Norfolk Southern Train Derails Into Lehigh River in Pennsylvania


A freight train derailed into a river in eastern Pennsylvania Saturday morning, days after it was revealed that the train company’s CEO received a significant pay raise last year.

The company, Norfolk Southern, was also behind the derailment in East Palestine, Ohio that caused lasting environmental damage.

Saturday’s derailment took place in ​​Lower Saucon Township, population 11,000. Local police shut off the road leading to the site, where the train plunged into the Lehigh River, but the county government reported “no evacuations, no injuries, and no leaks from any containers.”

Some of the train cars were marked as carrying hazardous chemicals but were found to be empty, Northampton County Executive Lamont McClure told local news station WMTZ. He added that there was “no danger to the general public at this time."

Norfolk Southern said in a statement that there was “no threat to the public, no hazardous material concerns from the railcars, and no reports of injuries to our crew members.”

“Our crews and contractors will remain on-scene over the coming days to cleanup, and we appreciate the public’s patience while they work as quickly, thoroughly, and as safely as possible,” the company said, adding that it would “investigate this incident to understand how it happened and prevent others like it.”

The derailment followed reports that Norfolk Southern CEO Alan H. Shaw received a 37 percent pay raise last year, the same year as the derailment in East Palestine that forced the evacuation of much of the small town. The CEO received $13.4 million in salary and stock options in 2023, up from $9.8 million in 2022, part of which could be attributable to 2023 being Shaw’s first full year as president. The company’s net income fell 44 percent that year.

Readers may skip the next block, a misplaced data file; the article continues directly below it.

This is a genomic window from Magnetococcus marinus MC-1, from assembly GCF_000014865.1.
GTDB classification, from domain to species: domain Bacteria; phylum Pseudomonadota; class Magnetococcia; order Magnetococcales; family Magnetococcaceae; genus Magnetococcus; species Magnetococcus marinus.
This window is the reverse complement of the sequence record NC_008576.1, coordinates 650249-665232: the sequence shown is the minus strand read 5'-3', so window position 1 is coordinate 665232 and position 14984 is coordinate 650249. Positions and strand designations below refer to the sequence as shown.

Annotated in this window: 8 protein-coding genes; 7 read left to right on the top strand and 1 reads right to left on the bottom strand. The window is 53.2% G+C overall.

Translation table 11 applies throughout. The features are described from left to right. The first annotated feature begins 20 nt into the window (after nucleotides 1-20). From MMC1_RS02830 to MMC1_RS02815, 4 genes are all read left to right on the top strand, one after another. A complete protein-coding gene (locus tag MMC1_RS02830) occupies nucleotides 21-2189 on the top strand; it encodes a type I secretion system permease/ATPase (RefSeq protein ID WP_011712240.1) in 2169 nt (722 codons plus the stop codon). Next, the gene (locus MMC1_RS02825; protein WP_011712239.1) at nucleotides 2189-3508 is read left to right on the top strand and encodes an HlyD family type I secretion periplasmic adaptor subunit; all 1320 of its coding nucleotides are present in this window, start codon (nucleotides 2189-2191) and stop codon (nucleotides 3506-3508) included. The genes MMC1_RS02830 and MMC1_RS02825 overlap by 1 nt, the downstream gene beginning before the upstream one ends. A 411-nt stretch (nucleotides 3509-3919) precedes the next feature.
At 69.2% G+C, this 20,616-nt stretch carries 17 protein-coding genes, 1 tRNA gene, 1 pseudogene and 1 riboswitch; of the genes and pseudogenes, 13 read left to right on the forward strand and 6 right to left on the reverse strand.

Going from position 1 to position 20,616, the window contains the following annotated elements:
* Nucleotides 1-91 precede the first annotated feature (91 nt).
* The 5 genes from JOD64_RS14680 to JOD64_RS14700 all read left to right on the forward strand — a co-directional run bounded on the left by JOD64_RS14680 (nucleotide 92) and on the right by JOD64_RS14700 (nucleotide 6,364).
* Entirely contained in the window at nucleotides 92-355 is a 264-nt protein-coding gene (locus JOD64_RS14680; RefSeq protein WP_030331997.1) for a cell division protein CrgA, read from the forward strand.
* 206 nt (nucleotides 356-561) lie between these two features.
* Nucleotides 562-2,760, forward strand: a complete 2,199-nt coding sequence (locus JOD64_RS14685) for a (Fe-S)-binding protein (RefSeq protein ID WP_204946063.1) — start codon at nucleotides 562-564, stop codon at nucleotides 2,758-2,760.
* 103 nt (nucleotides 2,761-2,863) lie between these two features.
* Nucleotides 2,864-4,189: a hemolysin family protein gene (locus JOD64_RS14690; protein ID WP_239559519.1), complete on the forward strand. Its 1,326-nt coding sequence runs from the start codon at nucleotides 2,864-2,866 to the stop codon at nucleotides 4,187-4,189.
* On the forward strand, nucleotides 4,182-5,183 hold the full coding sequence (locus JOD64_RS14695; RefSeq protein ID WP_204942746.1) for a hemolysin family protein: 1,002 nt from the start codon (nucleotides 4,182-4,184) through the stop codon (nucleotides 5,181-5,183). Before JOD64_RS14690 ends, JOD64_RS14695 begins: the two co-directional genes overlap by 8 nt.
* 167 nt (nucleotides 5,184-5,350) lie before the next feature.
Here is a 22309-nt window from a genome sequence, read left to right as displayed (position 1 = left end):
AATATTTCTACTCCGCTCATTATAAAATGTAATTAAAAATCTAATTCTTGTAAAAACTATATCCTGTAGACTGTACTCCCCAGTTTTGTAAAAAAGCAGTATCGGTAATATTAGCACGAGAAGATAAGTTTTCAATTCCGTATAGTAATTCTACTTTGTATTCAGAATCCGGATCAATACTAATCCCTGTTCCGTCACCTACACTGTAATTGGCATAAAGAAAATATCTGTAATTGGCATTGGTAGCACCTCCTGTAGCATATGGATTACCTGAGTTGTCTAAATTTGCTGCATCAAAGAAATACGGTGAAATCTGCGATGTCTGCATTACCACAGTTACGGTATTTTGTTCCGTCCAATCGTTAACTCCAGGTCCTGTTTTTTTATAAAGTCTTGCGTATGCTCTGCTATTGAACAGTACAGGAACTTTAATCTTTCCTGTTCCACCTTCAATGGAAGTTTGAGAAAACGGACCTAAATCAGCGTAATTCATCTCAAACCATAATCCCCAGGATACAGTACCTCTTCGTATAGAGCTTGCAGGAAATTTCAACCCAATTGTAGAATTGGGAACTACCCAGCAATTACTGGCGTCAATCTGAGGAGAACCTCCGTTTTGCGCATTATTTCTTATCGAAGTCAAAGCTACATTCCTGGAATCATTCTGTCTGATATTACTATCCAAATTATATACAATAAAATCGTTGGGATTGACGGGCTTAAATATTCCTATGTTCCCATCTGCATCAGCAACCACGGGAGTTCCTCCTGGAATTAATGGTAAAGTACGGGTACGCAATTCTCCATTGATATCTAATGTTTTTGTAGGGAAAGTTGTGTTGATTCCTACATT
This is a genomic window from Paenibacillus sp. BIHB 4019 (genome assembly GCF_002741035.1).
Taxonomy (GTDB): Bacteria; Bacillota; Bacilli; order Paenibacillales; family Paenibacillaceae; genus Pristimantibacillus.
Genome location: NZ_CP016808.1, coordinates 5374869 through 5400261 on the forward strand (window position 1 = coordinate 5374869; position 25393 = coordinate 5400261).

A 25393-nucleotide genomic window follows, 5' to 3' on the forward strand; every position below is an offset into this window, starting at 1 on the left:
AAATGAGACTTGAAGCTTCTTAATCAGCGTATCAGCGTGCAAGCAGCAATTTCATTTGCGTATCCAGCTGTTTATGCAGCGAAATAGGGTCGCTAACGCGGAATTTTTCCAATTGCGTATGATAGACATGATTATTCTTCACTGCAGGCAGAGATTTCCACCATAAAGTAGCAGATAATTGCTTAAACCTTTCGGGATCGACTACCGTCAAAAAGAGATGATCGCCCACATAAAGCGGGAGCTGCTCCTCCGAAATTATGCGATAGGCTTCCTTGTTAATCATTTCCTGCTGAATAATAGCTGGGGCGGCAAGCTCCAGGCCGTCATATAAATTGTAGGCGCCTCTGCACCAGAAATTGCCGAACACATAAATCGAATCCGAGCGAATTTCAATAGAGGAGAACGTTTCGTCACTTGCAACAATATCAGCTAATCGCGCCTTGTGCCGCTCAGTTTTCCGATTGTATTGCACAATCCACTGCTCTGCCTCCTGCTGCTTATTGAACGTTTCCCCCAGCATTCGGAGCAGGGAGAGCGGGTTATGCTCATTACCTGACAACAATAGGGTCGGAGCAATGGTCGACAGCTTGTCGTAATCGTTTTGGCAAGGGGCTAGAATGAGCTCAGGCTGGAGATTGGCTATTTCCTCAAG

The evacuation orders in East Palestine were lifted last year, and the EPA says the air and water are safe, but several dozen residents have yet to return to their homes for fear of the toxic chemicals that were released in the accident, according to the Associated Press. Others have reported respiratory problems, rashes or headaches.

Norfolk Southern says it has given more than $100 million to restoring the community to date. “The way they’ll trust is you make promises and you keep promises,” Shaw told the AP. “And that’s exactly what we’ve done over the past year.”

Read more at The Daily Beast.

Get the Daily Beast's biggest scoops and scandals delivered right to your inbox. Sign up now.

Stay informed and gain unlimited access to the Daily Beast's unmatched reporting. Subscribe now.